Living in the Land of Santa

Thursday, October 10, 2013

If you know me personally and after I had told you I was moving to Finland you didn't ask "Oh, you're going to Santa's, aren't you?", then what's wrong with you?

Just joking, but this was basically everyone's reaction. And that's what most people from Serbia know about Finland: cold. North. Far away. Santa. Reindeer.
I went to Finland once before. It was seven years ago and well, it was summer. It was really good to feel some 25 degrees after almost 40 in Serbia, but I admit I've never had a desire to see what it's like during the winter.

And now I got the opportunity. Finland, some 450 kilometers northeast from Helsinki, from the beginning of October til the end of February. Poor me! That's also what the looks in people's eyes were saying when they learned I'd be living here during this very worst time of the year.

But strangely enough, I tend to be positive when it comes to all sort of shitty things. And so do I now. I think I succeeded in tricking my mind this is only a new experience, nothing to be afraid of. :) After all, it's only for a few months. So I better make it wonderful :)

This is where I live!

Anyway, these are my first impressions of Finland:

1. It's not as cold as I thought it would be. I mean, come on, Tihana, it's October. Did you expect minus 20 already? Relax, there'll be time for minus 20. And minus 30. And... okay, this would do. (Please, Finland, don't go lower than -30!!!) But still, Finnish people are so much more relaxed when it comes to clothing than us internationals. While we wear our winter jackets and coats and boots, all they have is light jackets and Converse sneakers.

2. But it is cold in my room. People at this Student Accommodation Thing Office say the temperature should never exceed 20-21 degrees, because it's the healthiest. And it doesn't. But I'm cold. Everyone said it's too hot in the flats during the winter. Well, I don't think it would be in mine. I may be a bit spoiled on this matter, but I'm cold. It's simple.

No, I don't know what this fella is doing on the balcony.

3. And it is so sooo windy. Which is especially annoying when you have to cross the bridge twice a day. I don't think I've ever been one of those "I don't want my hair to be ruined" girls, but yes, wind does ruin my hair. (It's always been messy, to be honest, but obviously there is such thing as too messy.)

Motivational bench in the city center
4. I've been living in this flat for more than a week now and I'm still not used to the fact that the light switch for the bathroom is actually INSIDE the bathroom. So it happens all the time: I go out, then I realize it's inside and go back to switch the light off. It was funny for the first two days, or three, but now I'm annoyed with myself. When will you learn, girl?!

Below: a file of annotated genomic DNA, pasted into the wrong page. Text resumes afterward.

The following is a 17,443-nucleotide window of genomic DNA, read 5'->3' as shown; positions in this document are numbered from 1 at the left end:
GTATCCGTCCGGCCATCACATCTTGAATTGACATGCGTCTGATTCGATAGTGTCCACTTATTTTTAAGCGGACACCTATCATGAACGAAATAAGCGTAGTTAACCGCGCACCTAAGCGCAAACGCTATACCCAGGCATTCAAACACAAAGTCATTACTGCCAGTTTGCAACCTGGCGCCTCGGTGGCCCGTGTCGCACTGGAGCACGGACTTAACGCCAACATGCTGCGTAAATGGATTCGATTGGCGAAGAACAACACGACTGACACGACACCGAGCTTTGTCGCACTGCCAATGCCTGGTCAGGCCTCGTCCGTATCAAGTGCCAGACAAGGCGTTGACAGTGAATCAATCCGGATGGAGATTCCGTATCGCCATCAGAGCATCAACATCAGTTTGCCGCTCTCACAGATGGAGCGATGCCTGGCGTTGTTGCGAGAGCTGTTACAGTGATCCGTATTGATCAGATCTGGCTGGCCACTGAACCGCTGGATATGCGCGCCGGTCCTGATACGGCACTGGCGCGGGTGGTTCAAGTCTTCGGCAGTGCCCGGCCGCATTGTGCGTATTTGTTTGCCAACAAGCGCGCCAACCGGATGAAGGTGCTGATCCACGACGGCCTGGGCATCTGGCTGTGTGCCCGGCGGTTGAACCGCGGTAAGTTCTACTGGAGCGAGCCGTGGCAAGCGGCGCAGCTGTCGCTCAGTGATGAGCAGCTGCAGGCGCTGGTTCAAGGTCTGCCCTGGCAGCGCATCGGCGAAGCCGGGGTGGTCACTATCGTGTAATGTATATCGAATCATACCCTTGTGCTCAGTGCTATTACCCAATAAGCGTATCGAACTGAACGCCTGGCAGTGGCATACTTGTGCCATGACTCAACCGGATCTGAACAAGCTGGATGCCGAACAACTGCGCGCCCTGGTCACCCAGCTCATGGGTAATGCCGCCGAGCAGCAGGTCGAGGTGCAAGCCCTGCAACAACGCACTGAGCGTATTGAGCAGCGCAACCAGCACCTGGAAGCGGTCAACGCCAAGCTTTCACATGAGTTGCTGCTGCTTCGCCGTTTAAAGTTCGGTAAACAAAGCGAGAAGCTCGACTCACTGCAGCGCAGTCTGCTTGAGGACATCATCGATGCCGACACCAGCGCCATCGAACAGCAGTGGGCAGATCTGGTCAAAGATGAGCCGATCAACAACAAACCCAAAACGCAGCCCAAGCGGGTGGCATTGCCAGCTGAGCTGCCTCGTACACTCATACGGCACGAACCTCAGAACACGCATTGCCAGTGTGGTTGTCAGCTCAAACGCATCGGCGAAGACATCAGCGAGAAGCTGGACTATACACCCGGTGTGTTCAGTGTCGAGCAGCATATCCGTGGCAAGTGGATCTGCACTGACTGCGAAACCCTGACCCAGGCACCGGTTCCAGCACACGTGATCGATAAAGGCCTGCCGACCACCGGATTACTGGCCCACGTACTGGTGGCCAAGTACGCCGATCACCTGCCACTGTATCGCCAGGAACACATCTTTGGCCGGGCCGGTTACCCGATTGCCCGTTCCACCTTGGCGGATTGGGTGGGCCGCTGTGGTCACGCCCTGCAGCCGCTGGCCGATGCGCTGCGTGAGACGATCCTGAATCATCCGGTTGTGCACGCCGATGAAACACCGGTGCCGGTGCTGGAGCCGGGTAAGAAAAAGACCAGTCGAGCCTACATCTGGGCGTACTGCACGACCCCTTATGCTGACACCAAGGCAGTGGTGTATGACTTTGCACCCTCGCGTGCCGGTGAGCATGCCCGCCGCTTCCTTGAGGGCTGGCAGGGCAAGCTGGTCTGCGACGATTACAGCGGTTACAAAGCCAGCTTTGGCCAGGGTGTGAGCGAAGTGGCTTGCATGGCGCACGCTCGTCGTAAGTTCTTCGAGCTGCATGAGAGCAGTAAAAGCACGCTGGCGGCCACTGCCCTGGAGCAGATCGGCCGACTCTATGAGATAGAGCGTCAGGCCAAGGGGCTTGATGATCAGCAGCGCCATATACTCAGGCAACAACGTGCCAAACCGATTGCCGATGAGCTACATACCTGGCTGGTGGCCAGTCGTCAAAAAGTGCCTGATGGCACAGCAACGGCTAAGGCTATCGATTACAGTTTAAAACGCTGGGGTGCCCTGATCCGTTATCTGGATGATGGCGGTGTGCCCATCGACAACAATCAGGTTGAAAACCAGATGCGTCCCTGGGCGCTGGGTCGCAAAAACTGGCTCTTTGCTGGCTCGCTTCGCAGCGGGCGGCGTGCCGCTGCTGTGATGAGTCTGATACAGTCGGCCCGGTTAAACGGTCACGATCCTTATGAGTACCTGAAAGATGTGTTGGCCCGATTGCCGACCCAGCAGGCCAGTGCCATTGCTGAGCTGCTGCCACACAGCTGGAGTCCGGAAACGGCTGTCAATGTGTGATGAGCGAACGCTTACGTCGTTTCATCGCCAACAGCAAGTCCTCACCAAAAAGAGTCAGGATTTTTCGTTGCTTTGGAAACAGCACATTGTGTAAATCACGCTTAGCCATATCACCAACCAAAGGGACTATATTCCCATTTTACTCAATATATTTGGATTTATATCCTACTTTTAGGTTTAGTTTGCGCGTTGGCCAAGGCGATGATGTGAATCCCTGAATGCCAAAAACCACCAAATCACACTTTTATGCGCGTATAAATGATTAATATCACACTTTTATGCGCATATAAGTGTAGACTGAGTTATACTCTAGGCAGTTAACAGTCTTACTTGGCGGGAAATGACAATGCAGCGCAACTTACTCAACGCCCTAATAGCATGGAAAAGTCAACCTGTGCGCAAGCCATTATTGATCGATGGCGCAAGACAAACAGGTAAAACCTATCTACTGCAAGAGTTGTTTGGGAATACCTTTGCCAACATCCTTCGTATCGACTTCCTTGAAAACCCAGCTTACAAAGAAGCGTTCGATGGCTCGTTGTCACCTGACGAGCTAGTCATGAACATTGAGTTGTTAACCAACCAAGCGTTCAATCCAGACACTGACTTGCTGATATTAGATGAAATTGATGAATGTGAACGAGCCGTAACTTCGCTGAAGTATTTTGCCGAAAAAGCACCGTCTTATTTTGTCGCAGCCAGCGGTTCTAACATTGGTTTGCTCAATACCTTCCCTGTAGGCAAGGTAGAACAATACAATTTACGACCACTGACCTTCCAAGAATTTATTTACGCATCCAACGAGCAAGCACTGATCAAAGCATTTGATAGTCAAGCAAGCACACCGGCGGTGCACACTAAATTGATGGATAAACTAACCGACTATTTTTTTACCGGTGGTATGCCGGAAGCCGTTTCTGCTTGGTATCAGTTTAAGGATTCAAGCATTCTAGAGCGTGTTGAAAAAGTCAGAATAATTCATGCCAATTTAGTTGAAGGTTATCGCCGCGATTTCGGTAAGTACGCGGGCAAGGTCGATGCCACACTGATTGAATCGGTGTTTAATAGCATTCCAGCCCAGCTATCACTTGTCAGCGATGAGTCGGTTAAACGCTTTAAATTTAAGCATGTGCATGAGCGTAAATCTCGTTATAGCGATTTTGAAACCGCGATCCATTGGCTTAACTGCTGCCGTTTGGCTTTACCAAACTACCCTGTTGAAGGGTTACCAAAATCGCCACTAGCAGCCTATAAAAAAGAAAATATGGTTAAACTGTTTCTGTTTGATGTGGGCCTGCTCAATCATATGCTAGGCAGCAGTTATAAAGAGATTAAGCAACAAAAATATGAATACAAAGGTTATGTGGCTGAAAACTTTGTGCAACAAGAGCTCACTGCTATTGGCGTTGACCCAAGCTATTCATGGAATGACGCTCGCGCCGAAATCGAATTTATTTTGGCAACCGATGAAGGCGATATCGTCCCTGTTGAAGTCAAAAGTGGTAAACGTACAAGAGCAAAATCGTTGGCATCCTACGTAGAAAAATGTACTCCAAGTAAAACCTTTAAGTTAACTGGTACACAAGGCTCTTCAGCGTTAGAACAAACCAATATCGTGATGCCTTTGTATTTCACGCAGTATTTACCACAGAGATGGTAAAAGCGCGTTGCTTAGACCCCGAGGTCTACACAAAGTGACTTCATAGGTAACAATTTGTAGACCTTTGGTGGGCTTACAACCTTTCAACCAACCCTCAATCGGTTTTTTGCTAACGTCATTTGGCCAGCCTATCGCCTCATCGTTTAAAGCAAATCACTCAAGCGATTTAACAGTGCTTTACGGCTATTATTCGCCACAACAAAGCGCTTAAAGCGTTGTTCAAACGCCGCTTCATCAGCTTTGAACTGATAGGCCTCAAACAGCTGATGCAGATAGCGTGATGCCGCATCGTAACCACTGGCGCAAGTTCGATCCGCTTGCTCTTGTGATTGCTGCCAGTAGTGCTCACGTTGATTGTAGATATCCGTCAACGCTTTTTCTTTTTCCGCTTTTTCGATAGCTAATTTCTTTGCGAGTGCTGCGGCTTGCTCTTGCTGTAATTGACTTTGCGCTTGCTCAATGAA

5. The student cafeteria in the campus is by far the best one I've ever eaten in. The one in Potsdam was much better than every single one in Serbia, but this one really rocks.

One of the buildings at the University. You may notice what the main mean of transport here is.

6. And it's actually the cheap way to eat. If you want to cook at home or make a simple sandwich or an oatmeal with some fruit and nuts... well, be prepared for the surprisingly high prices.

Naked guy in the city centre

More naked men (Town Hall)

7. Which counts not only for food, but for everything. Literally everything is expensive. And the bad thing is that the same everything is so beautiful, which makes me really poor - but with house full of beautiful things. When I think of myself two months ago - when I kept telling my parents that I'd be travelling all over Europe, but they kept convincing me that I wouldn't have the money - I feel so sorry for myself. Such a fool you've been, dear.

There was a film/TV show making in my neighborhood the other day!
8. However, if we take out the wind, autumn in Joensuu is beautiful. The colors are astonishingly wonderful, and so is the light. It's often cloudy, but the clouds move so fast and the light you get is amazing.

9. And the people are nice. Especially my flatmates. I think I got the nicest flatmates ever.

Finnish architecture

I did nothing to this picture. I might have, but I wanted to show you the pure and original sunset. No Photoshop.

10. But the language is a mess. Ok, it is not, I am a linguist and no linguist should say such thing, but this is the very first non-Indoeuropean language I'm learning and even though I am so excited to learn it, I still get very disoriented when trying to find something in a store or take a look at the receipt and see how much I paid for certain things... Lucky me for living in 21st century and having Google Translate!

Here you can see that this is a question. Finns mark it with this morpheme: "?"

But an overall impression? So far I like it. Life is good. :)

Off to packing now and see you next week when I come back from Russia. :)

Me & my new lover say XO!

P.S. Joensuu in the wintertime, Saying goodbye to Finland


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